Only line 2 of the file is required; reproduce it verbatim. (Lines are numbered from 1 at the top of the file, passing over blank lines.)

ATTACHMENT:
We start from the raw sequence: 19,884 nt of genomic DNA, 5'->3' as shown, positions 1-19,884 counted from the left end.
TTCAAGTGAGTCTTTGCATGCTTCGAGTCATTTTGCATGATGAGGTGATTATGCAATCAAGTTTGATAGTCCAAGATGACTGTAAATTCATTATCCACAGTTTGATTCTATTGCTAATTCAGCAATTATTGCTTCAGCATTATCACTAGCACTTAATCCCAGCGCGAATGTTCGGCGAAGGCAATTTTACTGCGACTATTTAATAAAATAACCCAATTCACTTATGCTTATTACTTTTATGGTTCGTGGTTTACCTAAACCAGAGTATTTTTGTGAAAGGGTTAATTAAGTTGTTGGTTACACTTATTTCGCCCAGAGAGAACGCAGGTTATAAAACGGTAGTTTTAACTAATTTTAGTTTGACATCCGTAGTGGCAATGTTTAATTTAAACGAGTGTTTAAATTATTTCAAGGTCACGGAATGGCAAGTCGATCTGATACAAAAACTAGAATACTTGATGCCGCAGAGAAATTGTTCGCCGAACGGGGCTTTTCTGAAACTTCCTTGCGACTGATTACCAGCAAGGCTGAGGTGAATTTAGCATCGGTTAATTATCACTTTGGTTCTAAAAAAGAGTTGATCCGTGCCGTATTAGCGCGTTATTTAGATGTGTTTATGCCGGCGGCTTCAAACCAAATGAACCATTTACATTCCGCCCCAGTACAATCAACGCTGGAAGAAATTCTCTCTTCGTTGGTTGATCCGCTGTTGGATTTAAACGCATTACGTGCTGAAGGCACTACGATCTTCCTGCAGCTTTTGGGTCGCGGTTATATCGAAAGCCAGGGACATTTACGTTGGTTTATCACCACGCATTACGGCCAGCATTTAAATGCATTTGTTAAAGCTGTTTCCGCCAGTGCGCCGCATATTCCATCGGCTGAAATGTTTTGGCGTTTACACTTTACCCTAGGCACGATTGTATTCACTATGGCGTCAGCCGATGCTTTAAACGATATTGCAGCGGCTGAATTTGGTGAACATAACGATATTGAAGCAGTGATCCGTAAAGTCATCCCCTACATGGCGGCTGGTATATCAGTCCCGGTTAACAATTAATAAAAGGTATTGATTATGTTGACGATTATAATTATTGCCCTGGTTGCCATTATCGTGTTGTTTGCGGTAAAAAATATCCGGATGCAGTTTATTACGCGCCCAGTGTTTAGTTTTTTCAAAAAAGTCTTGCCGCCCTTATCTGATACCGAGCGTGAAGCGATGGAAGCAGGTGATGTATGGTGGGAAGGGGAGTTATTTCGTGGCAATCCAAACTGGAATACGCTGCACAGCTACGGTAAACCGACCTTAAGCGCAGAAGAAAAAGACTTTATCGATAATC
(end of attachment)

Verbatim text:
TTCAAGTGAGTCTTTGCATGCTTCGAGTCATTTTGCATGATGAGGTGATTATGCAATCAAGTTTGATAGTCCAAGATGACTGTAAATTCATTATCCACAGTTTGATTCTATTGCTAATTCAGCAATTATTGCTTCAGCATTATCACTAGCACTTAATCCCAGCGCGAATGTTCGGCGAAGGCAATTTTACTGCGACTATTTAATAAAATAACCCAATTCACTTATGCTTATTACTTTTATGGTTCGTGGTTTACCTAAACCAGAGTATTTTTGTGAAAGGGTTAATTAAGTTGTTGGTTACACTTATTTCGCCCAGAGAGAACGCAGGTTATAAAACGGTAGTTTTAACTAATTTTAGTTTGACATCCGTAGTGGCAATGTTTAATTTAAACGAGTGTTTAAATTATTTCAAGGTCACGGAATGGCAAGTCGATCTGATACAAAAACTAGAATACTTGATGCCGCAGAGAAATTGTTCGCCGAACGGGGCTTTTCTGAAACTTCCTTGCGACTGATTACCAGCAAGGCTGAGGTGAATTTAGCATCGGTTAATTATCACTTTGGTTCTAAAAAAGAGTTGATCCGTGCCGTATTAGCGCGTTATTTAGATGTGTTTATGCCGGCGGCTTCAAACCAAATGAACCATTTACATTCCGCCCCAGTACAATCAACGCTGGAAGAAATTCTCTCTTCGTTGGTTGATCCGCTGTTGGATTTAAACGCATTACGTGCTGAAGGCACTACGATCTTCCTGCAGCTTTTGGGTCGCGGTTATATCGAAAGCCAGGGACATTTACGTTGGTTTATCACCACGCATTACGGCCAGCATTTAAATGCATTTGTTAAAGCTGTTTCCGCCAGTGCGCCGCATATTCCATCGGCTGAAATGTTTTGGCGTTTACACTTTACCCTAGGCACGATTGTATTCACTATGGCGTCAGCCGATGCTTTAAACGATATTGCAGCGGCTGAATTTGGTGAACATAACGATATTGAAGCAGTGATCCGTAAAGTCATCCCCTACATGGCGGCTGGTATATCAGTCCCGGTTAACAATTAATAAAAGGTATTGATTATGTTGACGATTATAATTATTGCCCTGGTTGCCATTATCGTGTTGTTTGCGGTAAAAAATATCCGGATGCAGTTTATTACGCGCCCAGTGTTTAGTTTTTTCAAAAAAGTCTTGCCGCCCTTATCTGATACCGAGCGTGAAGCGATGGAAGCAGGTGATGTATGGTGGGAAGGGGAGTTATTTCGTGGCAATCCAAACTGGAATACGCTGCACAGCTACGGTAAACCGACCTTAAGCGCAGAAGAAAAAGACTTTATCGATAATC